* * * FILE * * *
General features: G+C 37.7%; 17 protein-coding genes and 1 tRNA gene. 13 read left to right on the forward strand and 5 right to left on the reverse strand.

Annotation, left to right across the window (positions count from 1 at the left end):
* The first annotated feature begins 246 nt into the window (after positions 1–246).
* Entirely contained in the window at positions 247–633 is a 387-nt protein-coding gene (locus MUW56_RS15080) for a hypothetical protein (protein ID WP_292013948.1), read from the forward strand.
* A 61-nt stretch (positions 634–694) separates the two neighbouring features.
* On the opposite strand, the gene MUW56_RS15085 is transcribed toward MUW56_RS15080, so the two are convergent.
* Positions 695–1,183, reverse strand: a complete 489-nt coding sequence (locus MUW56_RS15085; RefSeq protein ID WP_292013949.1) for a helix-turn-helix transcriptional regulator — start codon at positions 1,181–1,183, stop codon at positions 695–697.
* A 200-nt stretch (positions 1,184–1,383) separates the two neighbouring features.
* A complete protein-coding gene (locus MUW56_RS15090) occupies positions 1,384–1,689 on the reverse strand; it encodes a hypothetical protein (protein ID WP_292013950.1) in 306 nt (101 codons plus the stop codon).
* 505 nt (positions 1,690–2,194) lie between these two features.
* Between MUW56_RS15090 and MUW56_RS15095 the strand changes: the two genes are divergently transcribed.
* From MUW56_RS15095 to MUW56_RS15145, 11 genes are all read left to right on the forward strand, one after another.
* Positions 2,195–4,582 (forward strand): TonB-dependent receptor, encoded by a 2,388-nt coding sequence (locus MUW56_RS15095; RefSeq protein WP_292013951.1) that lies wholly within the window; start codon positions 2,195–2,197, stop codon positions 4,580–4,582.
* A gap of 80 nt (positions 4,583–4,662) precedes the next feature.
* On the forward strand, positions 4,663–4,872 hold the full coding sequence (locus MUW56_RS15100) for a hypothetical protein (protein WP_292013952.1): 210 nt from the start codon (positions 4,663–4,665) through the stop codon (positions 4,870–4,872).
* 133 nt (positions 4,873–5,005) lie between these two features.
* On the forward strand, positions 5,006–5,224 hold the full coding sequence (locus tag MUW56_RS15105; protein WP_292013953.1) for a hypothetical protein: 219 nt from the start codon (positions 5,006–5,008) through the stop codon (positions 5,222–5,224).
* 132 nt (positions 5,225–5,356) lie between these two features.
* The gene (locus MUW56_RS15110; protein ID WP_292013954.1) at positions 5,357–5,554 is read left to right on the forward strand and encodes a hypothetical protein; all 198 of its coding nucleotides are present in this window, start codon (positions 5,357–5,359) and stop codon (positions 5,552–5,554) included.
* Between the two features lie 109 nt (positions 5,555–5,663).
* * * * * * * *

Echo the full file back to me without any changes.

General features: G+C 37.7%; 17 protein-coding genes and 1 tRNA gene. 13 read left to right on the forward strand and 5 right to left on the reverse strand.

Annotation, left to right across the window (positions count from 1 at the left end):
* The first annotated feature begins 246 nt into the window (after positions 1–246).
* Entirely contained in the window at positions 247–633 is a 387-nt protein-coding gene (locus MUW56_RS15080) for a hypothetical protein (protein ID WP_292013948.1), read from the forward strand.
* A 61-nt stretch (positions 634–694) separates the two neighbouring features.
* On the opposite strand, the gene MUW56_RS15085 is transcribed toward MUW56_RS15080, so the two are convergent.
* Positions 695–1,183, reverse strand: a complete 489-nt coding sequence (locus MUW56_RS15085; RefSeq protein ID WP_292013949.1) for a helix-turn-helix transcriptional regulator — start codon at positions 1,181–1,183, stop codon at positions 695–697.
* A 200-nt stretch (positions 1,184–1,383) separates the two neighbouring features.
* A complete protein-coding gene (locus MUW56_RS15090) occupies positions 1,384–1,689 on the reverse strand; it encodes a hypothetical protein (protein ID WP_292013950.1) in 306 nt (101 codons plus the stop codon).
* 505 nt (positions 1,690–2,194) lie between these two features.
* Between MUW56_RS15090 and MUW56_RS15095 the strand changes: the two genes are divergently transcribed.
* From MUW56_RS15095 to MUW56_RS15145, 11 genes are all read left to right on the forward strand, one after another.
* Positions 2,195–4,582 (forward strand): TonB-dependent receptor, encoded by a 2,388-nt coding sequence (locus MUW56_RS15095; RefSeq protein WP_292013951.1) that lies wholly within the window; start codon positions 2,195–2,197, stop codon positions 4,580–4,582.
* A gap of 80 nt (positions 4,583–4,662) precedes the next feature.
* On the forward strand, positions 4,663–4,872 hold the full coding sequence (locus MUW56_RS15100) for a hypothetical protein (protein WP_292013952.1): 210 nt from the start codon (positions 4,663–4,665) through the stop codon (positions 4,870–4,872).
* 133 nt (positions 4,873–5,005) lie between these two features.
* On the forward strand, positions 5,006–5,224 hold the full coding sequence (locus tag MUW56_RS15105; protein WP_292013953.1) for a hypothetical protein: 219 nt from the start codon (positions 5,006–5,008) through the stop codon (positions 5,222–5,224).
* 132 nt (positions 5,225–5,356) lie between these two features.
* The gene (locus MUW56_RS15110; protein ID WP_292013954.1) at positions 5,357–5,554 is read left to right on the forward strand and encodes a hypothetical protein; all 198 of its coding nucleotides are present in this window, start codon (positions 5,357–5,359) and stop codon (positions 5,552–5,554) included.
* Between the two features lie 109 nt (positions 5,555–5,663).